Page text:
Central Scouting was very kind to Henman since the midterms. At the midterm rankings, he was ranked as the 147th North American skater, which would mean he might not even be drafted, or maybe would squeak in as a 7th rounder. For the final rankings, however, he jumped up all the way to 83rd, a significant improvement that showcased the quality season he had, as well as the excellent play he had in the playoffs. The 83rd North American skater is definitely a mid-round pick, perhaps the 4th or 5th rounds, give or take how many European skaters go before then.

Elsewhere, you’re not going to find many rankings that go much beyond the first round or the top 60, so finding many others who rank Henman is difficult. However, we do find a couple. The Draft Analyst has his top 500 rankings going into the draft. In there, he is not high on Luke at all, ranking him #394. Considering last year, the draft contained 217 picks, it’s clear that Steve thinks that Henman should not be drafted this year, a stark difference from how Central Scouting has him pegged.

Draft Site does their yearly 7 round mock draft, and their draft position for Henman more resembles Central Scouting than it does the Draft Analyst. At this point, they have Minnesota taking Henman with pick #179, which is in the 6th round.

Over at TSN, Craig Button included Henman in his rankings from March. Granted, he notes that he does not rank players he has not seen on multiple occasions, and that almost assuredly is the reason Henman makes the list whereas other, better European prospects are left off. Given that knowledge, however, Button has Henman ranked #90, not a bad place to be at all. Even if he dropped another 20 spots from players Button didn’t see, it would be a solid ranking for the kid.

Otherwise, it is tough to find legitimate rankings out there. Future Considerations does not have him in their top 100 rankings for the draft, which is logical to expect, and most others do not go so deep as to have Luke on the list.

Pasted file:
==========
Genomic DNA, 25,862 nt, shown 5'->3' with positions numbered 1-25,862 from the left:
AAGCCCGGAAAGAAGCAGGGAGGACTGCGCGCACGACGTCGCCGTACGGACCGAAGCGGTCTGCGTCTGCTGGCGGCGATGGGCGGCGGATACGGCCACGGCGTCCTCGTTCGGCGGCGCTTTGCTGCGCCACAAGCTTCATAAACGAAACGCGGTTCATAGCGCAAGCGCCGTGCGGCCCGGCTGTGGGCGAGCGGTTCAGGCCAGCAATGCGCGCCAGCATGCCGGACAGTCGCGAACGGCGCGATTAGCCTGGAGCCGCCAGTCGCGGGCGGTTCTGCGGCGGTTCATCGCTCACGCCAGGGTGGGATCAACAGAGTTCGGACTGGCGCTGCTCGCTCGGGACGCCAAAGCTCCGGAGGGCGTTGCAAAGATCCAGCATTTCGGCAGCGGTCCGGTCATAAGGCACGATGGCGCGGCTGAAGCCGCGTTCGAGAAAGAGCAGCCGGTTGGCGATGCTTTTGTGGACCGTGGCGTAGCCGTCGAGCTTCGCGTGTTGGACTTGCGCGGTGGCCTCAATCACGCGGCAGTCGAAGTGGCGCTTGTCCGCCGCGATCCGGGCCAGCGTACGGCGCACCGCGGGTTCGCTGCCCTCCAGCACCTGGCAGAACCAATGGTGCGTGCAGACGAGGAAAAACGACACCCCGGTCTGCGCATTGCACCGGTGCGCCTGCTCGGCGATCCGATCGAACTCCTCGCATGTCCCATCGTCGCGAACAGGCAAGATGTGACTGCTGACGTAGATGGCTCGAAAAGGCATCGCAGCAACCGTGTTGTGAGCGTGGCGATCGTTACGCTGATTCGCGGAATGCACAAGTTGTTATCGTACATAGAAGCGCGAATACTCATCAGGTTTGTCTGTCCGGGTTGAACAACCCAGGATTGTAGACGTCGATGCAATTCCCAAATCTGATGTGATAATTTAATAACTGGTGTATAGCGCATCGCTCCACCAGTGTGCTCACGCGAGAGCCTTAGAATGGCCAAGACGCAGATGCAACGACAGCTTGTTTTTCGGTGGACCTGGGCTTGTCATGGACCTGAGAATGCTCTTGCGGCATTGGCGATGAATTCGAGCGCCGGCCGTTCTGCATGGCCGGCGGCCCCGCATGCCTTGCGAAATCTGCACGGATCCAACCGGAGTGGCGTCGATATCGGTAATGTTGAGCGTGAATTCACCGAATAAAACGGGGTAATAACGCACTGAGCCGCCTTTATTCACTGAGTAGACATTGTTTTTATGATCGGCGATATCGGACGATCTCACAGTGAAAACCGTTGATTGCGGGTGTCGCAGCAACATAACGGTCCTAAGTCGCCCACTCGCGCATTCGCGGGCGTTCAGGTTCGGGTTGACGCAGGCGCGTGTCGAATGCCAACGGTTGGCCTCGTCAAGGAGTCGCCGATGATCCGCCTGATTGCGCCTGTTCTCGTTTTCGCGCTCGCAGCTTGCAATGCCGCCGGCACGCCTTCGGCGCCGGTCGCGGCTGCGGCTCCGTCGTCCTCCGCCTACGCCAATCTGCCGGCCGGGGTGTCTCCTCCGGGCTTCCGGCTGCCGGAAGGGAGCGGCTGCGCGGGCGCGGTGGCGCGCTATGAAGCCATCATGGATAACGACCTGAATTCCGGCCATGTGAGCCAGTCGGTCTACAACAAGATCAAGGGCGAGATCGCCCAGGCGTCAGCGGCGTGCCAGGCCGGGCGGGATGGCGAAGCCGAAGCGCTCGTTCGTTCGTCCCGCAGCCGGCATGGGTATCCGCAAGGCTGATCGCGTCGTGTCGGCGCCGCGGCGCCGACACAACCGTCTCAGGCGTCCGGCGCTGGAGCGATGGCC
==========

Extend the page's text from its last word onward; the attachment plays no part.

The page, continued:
What Others Have Said About Henman

Despite the lower ranking for him, The Hockey Writers still has a draft profile up for him, which is excellent. In it, we learn that Henman was actually drafted by another Q team, Cape Breton, to play in 2016-17, but Henman did not attend, most likely because he felt he was not ready. The extra seasoning in midgets might have helped, as he has been productive since coming up with the Armada. Some quotables from the profile: “More of a playmaker than a goal scorer, Henman uses his phenomenal hockey sense to set up teammates for easy tap-ins on a frequent basis… possesses a deceptively hard shot for a player of his size… tends to pass on shooting opportunities in favor of making a play unless he’s in a prime shooting area… plays more of a finesse game and doesn’t get too involved physically… Henman has the smarts but it remains to be seen if his body can withstand the extra punishment.”

Also of note from here, Henman was bumped up to become the team’s top line center when the team’s leading scorer went down with an injury in the second round of the playoffs. That the coach had enough trust in Henman to do that was a positive for sure. In terms of a draft projection, THW says “There’s no guarantee that his name is called during the draft weekend but, if it is, he has the skills and potential to develop into a draft day steal.”

In a list of need to know prospects from The Hockey News, Henman is given a short blurb from writer Ryan Kennedy. The quote: “While the Armada have some fantastic veterans leading the charge, Henman has been a real nice player for the team in the playoffs. The 2018 draft prospect just had his post-season points streak end at eight games and he’s been great on faceoffs. The kid still needs to put some weight on his frame, but Henman has smarts and skill. NHL arrival: 2021-22.” The fact alone that he thinks Henman will make the NHL is huge for this kid, and speaks to the potential that he flashed this year as a 17-year old rookie to major junior hockey.